Around this time last year, I wrote a piece ranking the five best Wes Anderson films that he’s directed. It was a harmless, fun exercise where I got to explain why I felt “Moonrise Kingdom” was better than “Rushmore” or “Fantastic Mr. Fox” was better than “The Royal Tenenbaums.” It was also a chance for me to fill out his filmography after putting off his less-acclaimed work for quite some time – most notably “The Darjeeling Limited” or “Isle of Dogs.”
Welp, needless to say but tastes change! At the time of that publishing, I had just bought a nifty new 4k player and was excited to splurge on Wes Anderson’s films in the Criterion Collection. Many of them I had never seen so that ranking was done immediately in the heat of the moment after seeing them in all their glory. Perhaps I hadn’t sat with many of them long enough to fully appreciate what Anderson was accomplishing with each effort, or maybe it’s because I’ve evolved so much as a viewer in a year that it’s made my opinions change on them quite a bit.
Wes is a singular artist. Few directors can be distinguished from a single shot or set of characters quite like him. The “dollhouse” aesthetic that he’s become well known for implementing in each of his works can be praised or criticized based on the viewer, but I find it charming. While working with weightier material, Wes Anderson never takes himself too seriously. So while he can be marked as being too twee or sentimental in his approach to storytelling, when combined with his perspectives on broken homes and loss souls, his movies become increasingly resonant and impactful.
He also knows how to work adjacent to genre while still pulling from iconography that helps him build a tone. “The Grand Budapest Hotel,” for all its time jumping and frolicking pacing, is an adventure film. “Bottle Rocket” is unequivocally a heist movie. Wes Anderson works with the tropes of these genres to build expectations, but there’s still an overwhelming amount of personal flare that he manages to inject into his idiosyncratic stories.
Needless to say, there’s never been a filmmaker like Wes Anderson, and I’m not sure there’ll ever be one in the future. He’s an auteur that an overwhelming majority of critics and audience members love, but I can’t imagine down the line will invoke a heavy stream of copycats. His style and interests are too unique and pointed for someone to pick up where he leaves off when he’s eventually done making movies. The quirks in each of his films feel too natural and seasoned for someone to eventually try to “do a Wes Anderson.”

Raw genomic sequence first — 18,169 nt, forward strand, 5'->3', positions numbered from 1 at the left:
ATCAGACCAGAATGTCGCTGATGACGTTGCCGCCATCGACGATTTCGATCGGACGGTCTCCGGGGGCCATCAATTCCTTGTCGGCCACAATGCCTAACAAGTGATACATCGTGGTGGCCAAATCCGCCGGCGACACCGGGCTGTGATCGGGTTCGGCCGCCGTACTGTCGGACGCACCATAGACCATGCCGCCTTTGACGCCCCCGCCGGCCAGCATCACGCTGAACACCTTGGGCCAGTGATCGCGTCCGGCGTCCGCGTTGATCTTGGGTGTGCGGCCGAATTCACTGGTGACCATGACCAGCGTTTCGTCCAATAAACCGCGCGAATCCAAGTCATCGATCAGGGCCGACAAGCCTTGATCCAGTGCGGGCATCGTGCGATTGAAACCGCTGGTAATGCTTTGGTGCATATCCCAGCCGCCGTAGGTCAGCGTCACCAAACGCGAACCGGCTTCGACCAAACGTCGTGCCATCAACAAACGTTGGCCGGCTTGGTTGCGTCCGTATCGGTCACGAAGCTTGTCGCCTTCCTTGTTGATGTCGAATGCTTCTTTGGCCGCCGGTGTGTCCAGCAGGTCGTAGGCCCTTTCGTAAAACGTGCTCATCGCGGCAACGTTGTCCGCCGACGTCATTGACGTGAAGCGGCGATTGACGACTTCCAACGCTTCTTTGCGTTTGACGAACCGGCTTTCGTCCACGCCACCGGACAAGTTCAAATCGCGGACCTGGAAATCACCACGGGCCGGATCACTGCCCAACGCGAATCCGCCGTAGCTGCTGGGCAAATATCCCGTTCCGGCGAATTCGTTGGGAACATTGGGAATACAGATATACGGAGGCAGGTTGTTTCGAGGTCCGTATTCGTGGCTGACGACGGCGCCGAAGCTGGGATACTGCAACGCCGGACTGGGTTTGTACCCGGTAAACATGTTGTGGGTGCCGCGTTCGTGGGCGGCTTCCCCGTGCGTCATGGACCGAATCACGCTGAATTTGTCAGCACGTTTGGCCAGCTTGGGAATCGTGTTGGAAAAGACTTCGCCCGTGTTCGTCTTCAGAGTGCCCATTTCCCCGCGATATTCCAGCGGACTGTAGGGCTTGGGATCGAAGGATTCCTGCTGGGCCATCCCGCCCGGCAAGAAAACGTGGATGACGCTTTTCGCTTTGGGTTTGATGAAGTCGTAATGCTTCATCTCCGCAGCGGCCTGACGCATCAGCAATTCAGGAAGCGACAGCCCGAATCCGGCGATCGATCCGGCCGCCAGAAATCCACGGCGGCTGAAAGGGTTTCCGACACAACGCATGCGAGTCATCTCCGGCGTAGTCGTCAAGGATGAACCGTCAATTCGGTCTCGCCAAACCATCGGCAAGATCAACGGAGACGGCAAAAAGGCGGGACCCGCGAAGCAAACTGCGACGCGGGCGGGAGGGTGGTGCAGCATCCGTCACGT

He’s also built up enough cache in the industry to a point where every one of his films feels like an event. They are slapped together with some of the best casts in Hollywood and every time they seem to deliver. His first of two films next year “Asteroid City” will star (bear with me) Margot Robbie, Tom Hanks, Scarlett Johansson, Jeffrey Wright, Tilda Swinton, Rupert Friend, Maya Hawke and a handful of other notable performers. Wes Anderson has built his own sort of cinematic universe that not many other figures can boast.
So without further ado, let’s not just rank the top five Wes Anderson movies. Let’s rank all of ‘em.
10. The Darjeeling Limited
It might be piling on at this point, but I’ll add to the growing number of critics or fans that find “The Darjeeling Limited” to be slightly disappointing, disjointed and muddied. It’s taken some flack over the years for its indecent portrayal of Indian culture and taking advantage of a world Wes didn’t seem all that versed in, but it’s possible to put that aside and still find a myriad of issues in the story.
Many of Wes Anderson’s best movies contain redeemable characters stuck at a rough patch after a handful or poor choices, and while the characters do fit that archetype in “The Darjeeling Limited,” they aren’t necessarily likeable and interesting enough to care for. The cast of Owen Wilson, Adrien Brody and Jason Schwartzman try to elevate the script with their playful and whimsical performances, but they can’t lift and otherwise dicey approach.
Some clever set pieces save parts of the film, most notably Owen Wilson’s costume design topped off with bandages and scarring from his character’s motorcycle accident, but it’s still one of the few Wes Anderson films I’ve left cold and scratching my head.
9. Isle of Dogs
Quite honestly, “Isle of Dogs” is forgettable. While in the moment I’ve had fun with the characters and voice actors in Wes Anderson’s second stop-motion adventure, it pales in comparison to his best works and the ones the preceded this. He trades in the vibrant and deep oranges that make “Fantastic Mr. Fox” so appealing for dull whites and boring shades.
Little in “Isle of Dogs” is memorable enough to point towards as a hearty recommendation. It’s an important filler if you’re trying to run the gauntlet of Wes Anderson works, but I’ve never met someone that prefers this as his best project, and frankly, I don’t think I will because it feels like the lost work. It doesn’t have nearly as many gaffs as “The Darjeeling Limited,” which helped it place higher on this list, but it’s equally as lost to time as that film and doesn’t contain much spark or life beyond its cast of talking dogs.
Some highlights include the setting of a retro-future Japan and some more stellar stop-motion work piggybacking off “Fantastic Mr. Fox.” I get returning to the medium that helped create one of his best movies, but this feels like a step down rather than a step up.